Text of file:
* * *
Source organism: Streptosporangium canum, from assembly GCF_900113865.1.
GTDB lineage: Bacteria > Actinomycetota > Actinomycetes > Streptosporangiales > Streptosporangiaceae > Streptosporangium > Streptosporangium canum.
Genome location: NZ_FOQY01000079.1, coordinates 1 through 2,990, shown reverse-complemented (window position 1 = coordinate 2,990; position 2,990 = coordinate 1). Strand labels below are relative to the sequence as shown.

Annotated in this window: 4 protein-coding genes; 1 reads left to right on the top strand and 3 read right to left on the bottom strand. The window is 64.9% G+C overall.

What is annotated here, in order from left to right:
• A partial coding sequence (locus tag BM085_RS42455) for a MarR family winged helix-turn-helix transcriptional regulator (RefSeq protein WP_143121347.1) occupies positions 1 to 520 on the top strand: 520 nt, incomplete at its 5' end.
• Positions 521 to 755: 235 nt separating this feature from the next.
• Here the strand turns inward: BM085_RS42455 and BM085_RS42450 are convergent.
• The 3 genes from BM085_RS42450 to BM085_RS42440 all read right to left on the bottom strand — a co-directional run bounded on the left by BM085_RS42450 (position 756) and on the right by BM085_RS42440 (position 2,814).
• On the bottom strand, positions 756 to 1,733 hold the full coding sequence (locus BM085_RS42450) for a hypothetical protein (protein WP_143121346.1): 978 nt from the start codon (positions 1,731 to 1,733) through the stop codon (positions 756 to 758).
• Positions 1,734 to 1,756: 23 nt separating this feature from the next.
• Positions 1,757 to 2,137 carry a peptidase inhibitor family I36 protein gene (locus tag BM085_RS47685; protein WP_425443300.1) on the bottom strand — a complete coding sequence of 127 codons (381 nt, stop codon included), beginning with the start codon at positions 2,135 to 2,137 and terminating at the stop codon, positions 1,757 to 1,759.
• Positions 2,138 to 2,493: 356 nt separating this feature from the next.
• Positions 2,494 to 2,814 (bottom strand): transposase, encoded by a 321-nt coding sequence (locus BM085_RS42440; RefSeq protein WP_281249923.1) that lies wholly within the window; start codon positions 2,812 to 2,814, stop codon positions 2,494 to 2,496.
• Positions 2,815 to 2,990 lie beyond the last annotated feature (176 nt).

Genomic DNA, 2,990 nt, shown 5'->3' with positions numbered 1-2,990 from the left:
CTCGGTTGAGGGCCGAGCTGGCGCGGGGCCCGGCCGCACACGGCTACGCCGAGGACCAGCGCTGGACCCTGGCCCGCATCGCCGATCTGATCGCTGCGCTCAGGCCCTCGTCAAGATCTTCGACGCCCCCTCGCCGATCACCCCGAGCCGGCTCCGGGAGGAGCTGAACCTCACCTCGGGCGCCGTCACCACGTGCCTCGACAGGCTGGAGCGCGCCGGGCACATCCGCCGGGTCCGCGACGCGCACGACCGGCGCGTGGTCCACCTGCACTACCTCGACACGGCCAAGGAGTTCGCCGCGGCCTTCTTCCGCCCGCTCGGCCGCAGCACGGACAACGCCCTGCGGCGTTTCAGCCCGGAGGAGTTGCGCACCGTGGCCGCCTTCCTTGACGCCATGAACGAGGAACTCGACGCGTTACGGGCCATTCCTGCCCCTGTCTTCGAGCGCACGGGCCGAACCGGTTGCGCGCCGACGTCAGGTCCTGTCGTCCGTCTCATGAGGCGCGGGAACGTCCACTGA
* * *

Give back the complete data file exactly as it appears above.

Source organism: Streptosporangium canum, from assembly GCF_900113865.1.
GTDB lineage: Bacteria > Actinomycetota > Actinomycetes > Streptosporangiales > Streptosporangiaceae > Streptosporangium > Streptosporangium canum.
Genome location: NZ_FOQY01000079.1, coordinates 1 through 2,990, shown reverse-complemented (window position 1 = coordinate 2,990; position 2,990 = coordinate 1). Strand labels below are relative to the sequence as shown.

Annotated in this window: 4 protein-coding genes; 1 reads left to right on the top strand and 3 read right to left on the bottom strand. The window is 64.9% G+C overall.

What is annotated here, in order from left to right:
• A partial coding sequence (locus tag BM085_RS42455) for a MarR family winged helix-turn-helix transcriptional regulator (RefSeq protein WP_143121347.1) occupies positions 1 to 520 on the top strand: 520 nt, incomplete at its 5' end.
• Positions 521 to 755: 235 nt separating this feature from the next.
• Here the strand turns inward: BM085_RS42455 and BM085_RS42450 are convergent.
• The 3 genes from BM085_RS42450 to BM085_RS42440 all read right to left on the bottom strand — a co-directional run bounded on the left by BM085_RS42450 (position 756) and on the right by BM085_RS42440 (position 2,814).
• On the bottom strand, positions 756 to 1,733 hold the full coding sequence (locus BM085_RS42450) for a hypothetical protein (protein WP_143121346.1): 978 nt from the start codon (positions 1,731 to 1,733) through the stop codon (positions 756 to 758).
• Positions 1,734 to 1,756: 23 nt separating this feature from the next.
• Positions 1,757 to 2,137 carry a peptidase inhibitor family I36 protein gene (locus tag BM085_RS47685; protein WP_425443300.1) on the bottom strand — a complete coding sequence of 127 codons (381 nt, stop codon included), beginning with the start codon at positions 2,135 to 2,137 and terminating at the stop codon, positions 1,757 to 1,759.
• Positions 2,138 to 2,493: 356 nt separating this feature from the next.
• Positions 2,494 to 2,814 (bottom strand): transposase, encoded by a 321-nt coding sequence (locus BM085_RS42440; RefSeq protein WP_281249923.1) that lies wholly within the window; start codon positions 2,812 to 2,814, stop codon positions 2,494 to 2,496.
• Positions 2,815 to 2,990 lie beyond the last annotated feature (176 nt).

Genomic DNA, 2,990 nt, shown 5'->3' with positions numbered 1-2,990 from the left:
CTCGGTTGAGGGCCGAGCTGGCGCGGGGCCCGGCCGCACACGGCTACGCCGAGGACCAGCGCTGGACCCTGGCCCGCATCGCCGATCTGATCGCTGCGCTCAGGCCCTCGTCAAGATCTTCGACGCCCCCTCGCCGATCACCCCGAGCCGGCTCCGGGAGGAGCTGAACCTCACCTCGGGCGCCGTCACCACGTGCCTCGACAGGCTGGAGCGCGCCGGGCACATCCGCCGGGTCCGCGACGCGCACGACCGGCGCGTGGTCCACCTGCACTACCTCGACACGGCCAAGGAGTTCGCCGCGGCCTTCTTCCGCCCGCTCGGCCGCAGCACGGACAACGCCCTGCGGCGTTTCAGCCCGGAGGAGTTGCGCACCGTGGCCGCCTTCCTTGACGCCATGAACGAGGAACTCGACGCGTTACGGGCCATTCCTGCCCCTGTCTTCGAGCGCACGGGCCGAACCGGTTGCGCGCCGACGTCAGGTCCTGTCGTCCGTCTCATGAGGCGCGGGAACGTCCACTGA